Submitted by Summit Oaks Hospital
Each month we recognize, observe and celebrate all of the designated National Awareness Months in unique and different ways. Our focus shifts from topic to topic, by addressing mental health and substance use disorders. In doing so, we engage ongoing discussions with our communities and among ourselves to find new ways to break the negative stigmas attached to seeking treatment. This month, like many of our partners and provider networks, we are recognizing Suicide Awareness and Prevention with hopes that we can provide an opportunity for comfort and healing to those who may need it now and for those who may need our support in the future.
The process of change can be intimidating, and with the arrival of September we approach a time for remarkable transitions. A new school year begins, sweaters are needed again, and unexpected holiday decorations start flooding department stores. These alterations to our daily activities can be anxiety-provoking and may lead to negative thinking patterns. Left untreated, these thoughts may worsen. They may build upon one another, stacking up and burying the first thought deeper and deeper. As these negative thoughts continue to build, worsening symptoms may arise. All of this negative thinking can become so problematic that it interferes with our daily activities, and we may not be able to function as we once could. Most concerning, such intense growth in thought patterns may lead to concerns over our own safety.
Making a decision to enter any type of mental health treatment is intimidating. The hardest part can be picking up the phone and making the first call. Sure, you can scour the internet and research countless therapists, treatment centers, and doctors in your area. After spending an hour scrolling through your options, you may have comprised a list of questions like, “What is the difference between an LCSW and an LPC?” “What is a ‘level of care’?” “Which type of doctor prescribes medications again?” “What’s it really like as a patient there?” “Is the food good?”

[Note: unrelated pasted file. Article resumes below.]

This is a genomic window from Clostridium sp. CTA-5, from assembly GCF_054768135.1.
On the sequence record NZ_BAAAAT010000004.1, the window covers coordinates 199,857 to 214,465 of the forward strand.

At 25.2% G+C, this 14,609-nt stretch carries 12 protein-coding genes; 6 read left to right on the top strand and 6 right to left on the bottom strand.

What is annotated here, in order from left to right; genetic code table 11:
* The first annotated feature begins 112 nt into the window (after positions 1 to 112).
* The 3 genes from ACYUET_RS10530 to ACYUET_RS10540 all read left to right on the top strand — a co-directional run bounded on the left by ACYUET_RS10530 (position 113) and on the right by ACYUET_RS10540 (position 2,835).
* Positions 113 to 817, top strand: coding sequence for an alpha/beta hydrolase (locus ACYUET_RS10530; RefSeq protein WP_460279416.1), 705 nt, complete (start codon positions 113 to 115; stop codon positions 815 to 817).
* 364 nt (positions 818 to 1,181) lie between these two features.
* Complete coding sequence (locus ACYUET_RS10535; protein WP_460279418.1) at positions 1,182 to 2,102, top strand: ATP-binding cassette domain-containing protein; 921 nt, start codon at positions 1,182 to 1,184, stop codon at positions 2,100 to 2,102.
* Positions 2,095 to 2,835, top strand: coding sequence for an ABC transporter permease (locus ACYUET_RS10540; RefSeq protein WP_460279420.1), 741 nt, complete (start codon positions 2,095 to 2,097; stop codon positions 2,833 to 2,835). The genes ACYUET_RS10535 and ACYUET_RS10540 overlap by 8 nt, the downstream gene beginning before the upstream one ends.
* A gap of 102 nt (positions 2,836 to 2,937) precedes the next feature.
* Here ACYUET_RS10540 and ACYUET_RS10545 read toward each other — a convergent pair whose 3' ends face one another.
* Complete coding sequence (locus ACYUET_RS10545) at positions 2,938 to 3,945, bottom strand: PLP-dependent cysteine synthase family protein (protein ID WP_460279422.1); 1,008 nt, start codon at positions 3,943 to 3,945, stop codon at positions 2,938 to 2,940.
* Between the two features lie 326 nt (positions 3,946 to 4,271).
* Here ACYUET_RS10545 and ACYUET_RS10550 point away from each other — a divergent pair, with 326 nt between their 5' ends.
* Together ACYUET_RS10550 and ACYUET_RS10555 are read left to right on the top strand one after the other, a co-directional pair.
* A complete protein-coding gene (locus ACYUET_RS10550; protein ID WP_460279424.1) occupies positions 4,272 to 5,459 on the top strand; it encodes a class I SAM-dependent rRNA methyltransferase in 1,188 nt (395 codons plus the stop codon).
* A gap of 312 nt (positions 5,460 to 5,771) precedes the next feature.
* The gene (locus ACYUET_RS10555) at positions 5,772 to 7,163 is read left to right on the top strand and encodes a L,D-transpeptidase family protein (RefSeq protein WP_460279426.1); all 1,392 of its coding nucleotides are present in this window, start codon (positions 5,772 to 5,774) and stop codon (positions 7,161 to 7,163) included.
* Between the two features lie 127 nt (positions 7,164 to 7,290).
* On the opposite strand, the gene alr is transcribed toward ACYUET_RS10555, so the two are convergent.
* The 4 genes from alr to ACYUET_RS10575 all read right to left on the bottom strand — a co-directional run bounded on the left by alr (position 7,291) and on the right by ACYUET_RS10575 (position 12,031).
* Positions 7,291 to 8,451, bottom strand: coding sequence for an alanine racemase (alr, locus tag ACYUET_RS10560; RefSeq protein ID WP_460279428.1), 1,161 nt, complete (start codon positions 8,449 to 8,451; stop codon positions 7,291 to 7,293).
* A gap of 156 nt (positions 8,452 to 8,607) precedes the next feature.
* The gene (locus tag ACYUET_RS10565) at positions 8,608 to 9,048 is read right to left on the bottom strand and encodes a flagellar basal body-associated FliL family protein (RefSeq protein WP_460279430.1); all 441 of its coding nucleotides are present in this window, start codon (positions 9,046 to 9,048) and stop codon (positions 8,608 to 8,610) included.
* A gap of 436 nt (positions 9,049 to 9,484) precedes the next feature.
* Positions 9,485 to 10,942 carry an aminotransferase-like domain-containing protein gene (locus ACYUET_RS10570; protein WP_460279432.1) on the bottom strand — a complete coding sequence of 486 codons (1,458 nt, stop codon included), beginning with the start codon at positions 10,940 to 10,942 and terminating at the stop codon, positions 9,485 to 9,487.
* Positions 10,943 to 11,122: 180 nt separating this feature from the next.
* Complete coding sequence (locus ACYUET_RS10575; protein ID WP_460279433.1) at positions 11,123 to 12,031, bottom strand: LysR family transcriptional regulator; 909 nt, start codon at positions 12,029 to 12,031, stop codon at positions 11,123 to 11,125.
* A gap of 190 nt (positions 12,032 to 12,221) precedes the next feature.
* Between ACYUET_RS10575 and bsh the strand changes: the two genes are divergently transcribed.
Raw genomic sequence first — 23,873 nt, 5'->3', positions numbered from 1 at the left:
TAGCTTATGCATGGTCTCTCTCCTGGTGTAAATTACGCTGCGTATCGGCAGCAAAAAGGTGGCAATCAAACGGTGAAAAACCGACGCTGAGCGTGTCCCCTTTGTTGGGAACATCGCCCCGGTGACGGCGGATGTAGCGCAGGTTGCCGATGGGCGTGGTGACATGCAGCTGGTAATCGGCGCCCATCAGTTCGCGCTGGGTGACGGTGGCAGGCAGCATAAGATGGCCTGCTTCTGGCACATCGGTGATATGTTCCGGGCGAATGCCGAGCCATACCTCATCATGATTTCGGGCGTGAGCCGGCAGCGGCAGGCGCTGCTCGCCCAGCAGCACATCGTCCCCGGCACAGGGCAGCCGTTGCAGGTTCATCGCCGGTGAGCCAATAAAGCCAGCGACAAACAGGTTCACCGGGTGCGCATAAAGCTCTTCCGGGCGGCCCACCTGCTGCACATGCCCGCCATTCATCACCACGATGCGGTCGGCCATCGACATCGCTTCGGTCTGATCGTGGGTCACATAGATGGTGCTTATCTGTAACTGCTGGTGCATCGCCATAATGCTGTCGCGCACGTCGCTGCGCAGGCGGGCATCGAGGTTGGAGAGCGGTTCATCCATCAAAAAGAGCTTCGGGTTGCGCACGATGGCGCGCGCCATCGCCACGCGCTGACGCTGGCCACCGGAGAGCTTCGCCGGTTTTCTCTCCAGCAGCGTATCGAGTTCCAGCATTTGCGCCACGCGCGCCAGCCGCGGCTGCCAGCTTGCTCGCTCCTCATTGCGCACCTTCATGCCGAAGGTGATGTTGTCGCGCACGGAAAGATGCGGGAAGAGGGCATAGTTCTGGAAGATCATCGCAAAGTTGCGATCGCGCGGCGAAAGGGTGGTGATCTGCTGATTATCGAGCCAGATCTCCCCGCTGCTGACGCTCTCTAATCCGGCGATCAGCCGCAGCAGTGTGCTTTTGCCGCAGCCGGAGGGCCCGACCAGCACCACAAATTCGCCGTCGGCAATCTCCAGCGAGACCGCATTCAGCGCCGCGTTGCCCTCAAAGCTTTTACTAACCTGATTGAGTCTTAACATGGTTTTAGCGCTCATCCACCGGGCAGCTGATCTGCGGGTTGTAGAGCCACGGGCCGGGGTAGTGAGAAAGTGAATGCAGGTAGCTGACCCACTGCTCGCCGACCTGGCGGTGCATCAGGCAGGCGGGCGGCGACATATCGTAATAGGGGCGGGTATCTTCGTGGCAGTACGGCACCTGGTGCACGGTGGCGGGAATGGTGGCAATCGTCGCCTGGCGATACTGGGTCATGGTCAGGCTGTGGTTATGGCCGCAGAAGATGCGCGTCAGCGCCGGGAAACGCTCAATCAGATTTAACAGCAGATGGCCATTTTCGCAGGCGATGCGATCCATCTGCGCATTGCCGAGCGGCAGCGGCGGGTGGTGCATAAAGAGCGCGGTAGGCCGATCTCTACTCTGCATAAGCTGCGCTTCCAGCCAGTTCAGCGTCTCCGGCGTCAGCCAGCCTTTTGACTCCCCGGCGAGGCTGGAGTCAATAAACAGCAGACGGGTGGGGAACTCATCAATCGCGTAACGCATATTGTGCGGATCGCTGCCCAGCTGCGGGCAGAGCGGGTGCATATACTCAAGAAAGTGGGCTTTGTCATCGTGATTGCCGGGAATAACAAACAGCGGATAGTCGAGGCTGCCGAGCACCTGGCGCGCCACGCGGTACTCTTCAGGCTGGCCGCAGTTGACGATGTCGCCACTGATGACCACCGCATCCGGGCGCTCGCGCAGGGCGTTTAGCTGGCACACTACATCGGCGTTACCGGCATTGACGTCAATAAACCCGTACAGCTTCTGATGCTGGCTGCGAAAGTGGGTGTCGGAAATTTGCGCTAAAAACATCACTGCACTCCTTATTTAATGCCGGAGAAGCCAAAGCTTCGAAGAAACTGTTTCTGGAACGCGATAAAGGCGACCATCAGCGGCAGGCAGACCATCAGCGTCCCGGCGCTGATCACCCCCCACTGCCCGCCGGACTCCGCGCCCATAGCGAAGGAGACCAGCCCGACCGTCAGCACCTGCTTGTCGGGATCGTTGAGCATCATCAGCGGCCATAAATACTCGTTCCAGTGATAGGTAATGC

As mental health professionals, we want to help you. It is our passion and commitment to lead you toward a path that is full of hope, happiness and fulfillment. We appreciate how the journey to recovery is not easy, however we have the tools for you to succeed. You, your family members, and support networks are not alone in navigating this maze of the mental health treatment world. We are with you every step of the way, and we strive to make your experience (whether it’s your first, second, or eleventh time in treatment) comfortable and filled with inspiration and compassion.
To ease the discomforts or feelings of unease for our future patients, families, and support systems, it is reassuring to learn from others’ experiences. Many of our former patients have shared personal messages of encouragement, with hopes in providing comfort to those seeking and considering treatment. Here’s what they had to say:
“If you ask for help, you can save yourself. Your future will be like walking on the red carpet.”
“Take a moment, take a deep breath, and know that you are not going through this alone. Never stop loving yourself; you are worth the fight.”
“Read my words. There is hope. Hang in there. Stay and get the best of what is offered to you. Listen and learn. I have faith in you.”
Suicide Prevention and Awareness Month provides us with a strong reminder of the importance of education, communication and support networks. Family members and support systems of those who are suffering should never be left behind. We hear you, and we are here for you too. Learning from others’ experiences provides a reminder that your treatment journey does not have to be traveled alone.
There is no shame in pursuing professional help. The negative stigma attached to seeking mental health treatment is a battle worth fighting. We must start with conversations with one another, sharing words of inspiration and hope, and supporting those we care for during their times of need. In doing so, we can save another life. We have to break the negative stigma and we can do this together.
At Summit Oaks Hospital, we are here for you, for your family, for your friends, and for the community. Join us in this conversation today, tomorrow and every day thereafter.
About Summit Oaks Hospital
Summit Oaks Hospital is licensed by the state of New Jersey, and is fully accredited by The Joint Commission. For more information on the services and treatment programs available, please visit www.summitoakshospital.com.